After complaining to a friend about how pretty much every type of workout hurts my hips, said friend suggested, “Maybe you should try the Water Warrior class, its harder than you think, especially Richard’s class.”
I think I snorted when I replied, “Yeah, right.” In my head, I was thinking, “Is this what its come to? Water aerobics? I used to do Master’s Swim class for crying out loud!” I assumed a bunch of seniors just bounced around in the water gabbing away.
“I talked to Richard after class last week about you and your hip issues, you should really come next time,” my friend pressed on.
Not wanting to admit that I am the perfect candidate for water aerobics, I did everything I could for the past month to avoid it: I had metal-smithing class in Denver on Mondays, perfect! Damn, that ended December 16. Holidays! Another perfect excuse. Just when I thought I was out of excuses, going skiing (for me only the blue runs) was a possibility yesterday, until I discovered it was -27 at the resort with 30-40 mph winds. No, thank you. Time to face the inevitable: Richard’s Water Warrior Workout.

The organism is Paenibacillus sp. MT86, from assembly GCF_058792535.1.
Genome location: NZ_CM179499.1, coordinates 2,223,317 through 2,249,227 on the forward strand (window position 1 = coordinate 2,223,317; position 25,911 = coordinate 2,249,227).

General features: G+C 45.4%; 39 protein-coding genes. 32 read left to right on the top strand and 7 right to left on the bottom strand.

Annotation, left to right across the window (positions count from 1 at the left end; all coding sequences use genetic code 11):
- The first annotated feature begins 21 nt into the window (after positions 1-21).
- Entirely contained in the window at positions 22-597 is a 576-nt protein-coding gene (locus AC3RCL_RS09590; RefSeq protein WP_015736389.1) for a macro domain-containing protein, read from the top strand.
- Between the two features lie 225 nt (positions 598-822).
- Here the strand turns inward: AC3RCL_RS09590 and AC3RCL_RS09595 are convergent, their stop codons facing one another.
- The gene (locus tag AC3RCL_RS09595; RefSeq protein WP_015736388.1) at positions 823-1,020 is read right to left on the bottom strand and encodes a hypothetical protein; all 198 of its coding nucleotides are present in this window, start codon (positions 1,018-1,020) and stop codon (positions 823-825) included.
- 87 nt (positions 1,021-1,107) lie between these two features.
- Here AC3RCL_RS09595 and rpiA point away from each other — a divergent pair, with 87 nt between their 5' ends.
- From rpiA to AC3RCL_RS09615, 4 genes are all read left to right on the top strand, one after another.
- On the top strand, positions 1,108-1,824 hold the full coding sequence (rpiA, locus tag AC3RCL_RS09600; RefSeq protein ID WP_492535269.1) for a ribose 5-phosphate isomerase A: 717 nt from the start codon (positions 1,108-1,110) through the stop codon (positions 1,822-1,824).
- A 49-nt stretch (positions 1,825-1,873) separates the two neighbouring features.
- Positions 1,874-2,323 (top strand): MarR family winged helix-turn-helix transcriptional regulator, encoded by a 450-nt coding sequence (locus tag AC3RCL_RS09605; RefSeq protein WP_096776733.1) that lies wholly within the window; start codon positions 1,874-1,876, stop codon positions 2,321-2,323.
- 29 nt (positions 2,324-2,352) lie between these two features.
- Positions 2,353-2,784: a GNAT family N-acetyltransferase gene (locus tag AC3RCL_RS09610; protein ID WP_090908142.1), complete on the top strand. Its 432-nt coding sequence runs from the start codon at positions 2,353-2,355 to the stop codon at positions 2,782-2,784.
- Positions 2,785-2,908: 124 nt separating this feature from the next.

I ran into friends in the locker room who were all geared up to go to spin class, and I longed to be walking up the stairs with them to pedal my heart and soul away. Instead, I walked to the pool, very self-conscious of my body in a swimsuit, trying not to slip on the wet tile.
After short introductions, before I knew it I was water jogging as fast as I could, doing 50+ crunches in the water (its hard!), and doing 10 sets of 20 second intervals of various high intensity exercises:
“OK! NOW! CLAM DIGGER! GO! DIG DIG DIG!” Richard barks. “IF YOU’RE TALKING YOU AREN’T WORKING HARD ENOUGH!” He certainly wasn’t directing that last statement to me, I was huffing and puffing away.
“Holy shit! This guy is a ramrod!” I think as I am clam digging, stepping alternating legs and alternating scooping my arms up as fast as I could. Good thing my body was under water, because it would have looked really funny otherwise.
I am starting to get winded by the 8th 20-second interval of the clam digger. “I LOVE THIS GUY!” He taught like a basketball coach yet checked on me occasionally to see how I was doing and if any modifications were needed (note: for those with hip dysplasia, no external rotation of the hips, limit abduction, no breast stroke kick). We progress through water jogging with a water belt, all the different intervals, flutter kick on the wall for 10×20 sec. as fast as one could, crunches, and then the styrofoam dumbbells for various traditional strength moves such as chest fly, rows, upright row, bicep curl and tricep kickbacks.
The hour ended, and I realized that was the hardest I exercised since I was diagnosed last March with hip dysplasia. I realize each person responds to different teaching styles but Richard’s strong coaching style combined with attentiveness on form and modifications was perfect for me. I will be back next Monday!